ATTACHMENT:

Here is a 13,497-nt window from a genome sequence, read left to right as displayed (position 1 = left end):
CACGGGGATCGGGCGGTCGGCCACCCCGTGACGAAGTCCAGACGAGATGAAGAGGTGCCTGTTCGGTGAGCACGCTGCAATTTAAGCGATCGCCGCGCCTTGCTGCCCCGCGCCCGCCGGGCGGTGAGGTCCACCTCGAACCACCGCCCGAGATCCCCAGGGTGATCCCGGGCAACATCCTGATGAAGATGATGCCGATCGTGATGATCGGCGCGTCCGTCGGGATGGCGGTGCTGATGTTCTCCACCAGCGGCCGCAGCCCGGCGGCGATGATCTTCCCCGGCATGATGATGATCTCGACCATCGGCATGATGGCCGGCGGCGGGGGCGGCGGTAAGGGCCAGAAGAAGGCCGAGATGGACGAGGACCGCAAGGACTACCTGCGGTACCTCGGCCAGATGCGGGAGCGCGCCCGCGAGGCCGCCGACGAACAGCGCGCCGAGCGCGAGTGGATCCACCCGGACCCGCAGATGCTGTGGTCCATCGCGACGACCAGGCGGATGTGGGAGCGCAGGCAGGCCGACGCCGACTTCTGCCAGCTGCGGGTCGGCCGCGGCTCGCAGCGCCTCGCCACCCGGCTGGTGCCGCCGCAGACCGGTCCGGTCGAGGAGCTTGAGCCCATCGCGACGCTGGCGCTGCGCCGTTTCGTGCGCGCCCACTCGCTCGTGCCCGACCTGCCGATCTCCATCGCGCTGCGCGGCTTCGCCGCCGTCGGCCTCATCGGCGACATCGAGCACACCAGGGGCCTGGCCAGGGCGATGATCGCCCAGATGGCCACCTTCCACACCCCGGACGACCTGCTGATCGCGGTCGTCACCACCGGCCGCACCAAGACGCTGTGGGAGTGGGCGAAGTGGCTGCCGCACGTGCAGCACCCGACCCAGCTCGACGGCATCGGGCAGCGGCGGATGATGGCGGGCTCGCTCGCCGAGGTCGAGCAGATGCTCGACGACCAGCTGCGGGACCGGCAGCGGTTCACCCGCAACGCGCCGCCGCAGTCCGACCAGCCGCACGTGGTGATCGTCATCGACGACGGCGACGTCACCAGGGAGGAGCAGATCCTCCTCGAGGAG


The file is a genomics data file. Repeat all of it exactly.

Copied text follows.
Here is a 13,497-nt window from a genome sequence, read left to right as displayed (position 1 = left end):
CACGGGGATCGGGCGGTCGGCCACCCCGTGACGAAGTCCAGACGAGATGAAGAGGTGCCTGTTCGGTGAGCACGCTGCAATTTAAGCGATCGCCGCGCCTTGCTGCCCCGCGCCCGCCGGGCGGTGAGGTCCACCTCGAACCACCGCCCGAGATCCCCAGGGTGATCCCGGGCAACATCCTGATGAAGATGATGCCGATCGTGATGATCGGCGCGTCCGTCGGGATGGCGGTGCTGATGTTCTCCACCAGCGGCCGCAGCCCGGCGGCGATGATCTTCCCCGGCATGATGATGATCTCGACCATCGGCATGATGGCCGGCGGCGGGGGCGGCGGTAAGGGCCAGAAGAAGGCCGAGATGGACGAGGACCGCAAGGACTACCTGCGGTACCTCGGCCAGATGCGGGAGCGCGCCCGCGAGGCCGCCGACGAACAGCGCGCCGAGCGCGAGTGGATCCACCCGGACCCGCAGATGCTGTGGTCCATCGCGACGACCAGGCGGATGTGGGAGCGCAGGCAGGCCGACGCCGACTTCTGCCAGCTGCGGGTCGGCCGCGGCTCGCAGCGCCTCGCCACCCGGCTGGTGCCGCCGCAGACCGGTCCGGTCGAGGAGCTTGAGCCCATCGCGACGCTGGCGCTGCGCCGTTTCGTGCGCGCCCACTCGCTCGTGCCCGACCTGCCGATCTCCATCGCGCTGCGCGGCTTCGCCGCCGTCGGCCTCATCGGCGACATCGAGCACACCAGGGGCCTGGCCAGGGCGATGATCGCCCAGATGGCCACCTTCCACACCCCGGACGACCTGCTGATCGCGGTCGTCACCACCGGCCGCACCAAGACGCTGTGGGAGTGGGCGAAGTGGCTGCCGCACGTGCAGCACCCGACCCAGCTCGACGGCATCGGGCAGCGGCGGATGATGGCGGGCTCGCTCGCCGAGGTCGAGCAGATGCTCGACGACCAGCTGCGGGACCGGCAGCGGTTCACCCGCAACGCGCCGCCGCAGTCCGACCAGCCGCACGTGGTGATCGTCATCGACGACGGCGACGTCACCAGGGAGGAGCAGATCCTCCTCGAGGAG